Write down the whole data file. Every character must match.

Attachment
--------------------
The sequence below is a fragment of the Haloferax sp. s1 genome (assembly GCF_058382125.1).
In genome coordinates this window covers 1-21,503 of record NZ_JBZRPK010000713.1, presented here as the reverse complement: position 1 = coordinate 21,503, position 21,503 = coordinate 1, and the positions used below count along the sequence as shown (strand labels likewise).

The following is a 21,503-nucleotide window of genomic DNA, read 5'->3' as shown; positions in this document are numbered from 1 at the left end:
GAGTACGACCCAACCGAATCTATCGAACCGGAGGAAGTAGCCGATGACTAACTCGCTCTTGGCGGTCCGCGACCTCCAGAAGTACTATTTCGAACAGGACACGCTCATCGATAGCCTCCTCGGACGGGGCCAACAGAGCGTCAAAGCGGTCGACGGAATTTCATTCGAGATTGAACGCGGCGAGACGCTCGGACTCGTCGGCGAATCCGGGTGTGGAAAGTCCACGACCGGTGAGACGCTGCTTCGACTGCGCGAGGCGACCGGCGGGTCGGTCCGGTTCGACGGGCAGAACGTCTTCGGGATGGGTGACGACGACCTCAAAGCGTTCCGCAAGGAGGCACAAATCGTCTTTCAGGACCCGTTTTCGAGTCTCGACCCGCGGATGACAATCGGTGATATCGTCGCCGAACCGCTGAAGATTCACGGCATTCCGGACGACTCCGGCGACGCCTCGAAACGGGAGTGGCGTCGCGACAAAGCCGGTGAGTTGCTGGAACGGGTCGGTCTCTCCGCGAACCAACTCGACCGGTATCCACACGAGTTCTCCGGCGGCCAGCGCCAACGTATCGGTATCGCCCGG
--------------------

The sequence below is a fragment of the Haloferax sp. s1 genome (assembly GCF_058382125.1).
In genome coordinates this window covers 1-21,503 of record NZ_JBZRPK010000713.1, presented here as the reverse complement: position 1 = coordinate 21,503, position 21,503 = coordinate 1, and the positions used below count along the sequence as shown (strand labels likewise).

The following is a 21,503-nucleotide window of genomic DNA, read 5'->3' as shown; positions in this document are numbered from 1 at the left end:
GAGTACGACCCAACCGAATCTATCGAACCGGAGGAAGTAGCCGATGACTAACTCGCTCTTGGCGGTCCGCGACCTCCAGAAGTACTATTTCGAACAGGACACGCTCATCGATAGCCTCCTCGGACGGGGCCAACAGAGCGTCAAAGCGGTCGACGGAATTTCATTCGAGATTGAACGCGGCGAGACGCTCGGACTCGTCGGCGAATCCGGGTGTGGAAAGTCCACGACCGGTGAGACGCTGCTTCGACTGCGCGAGGCGACCGGCGGGTCGGTCCGGTTCGACGGGCAGAACGTCTTCGGGATGGGTGACGACGACCTCAAAGCGTTCCGCAAGGAGGCACAAATCGTCTTTCAGGACCCGTTTTCGAGTCTCGACCCGCGGATGACAATCGGTGATATCGTCGCCGAACCGCTGAAGATTCACGGCATTCCGGACGACTCCGGCGACGCCTCGAAACGGGAGTGGCGTCGCGACAAAGCCGGTGAGTTGCTGGAACGGGTCGGTCTCTCCGCGAACCAACTCGACCGGTATCCACACGAGTTCTCCGGCGGCCAGCGCCAACGTATCGGTATCGCCCGG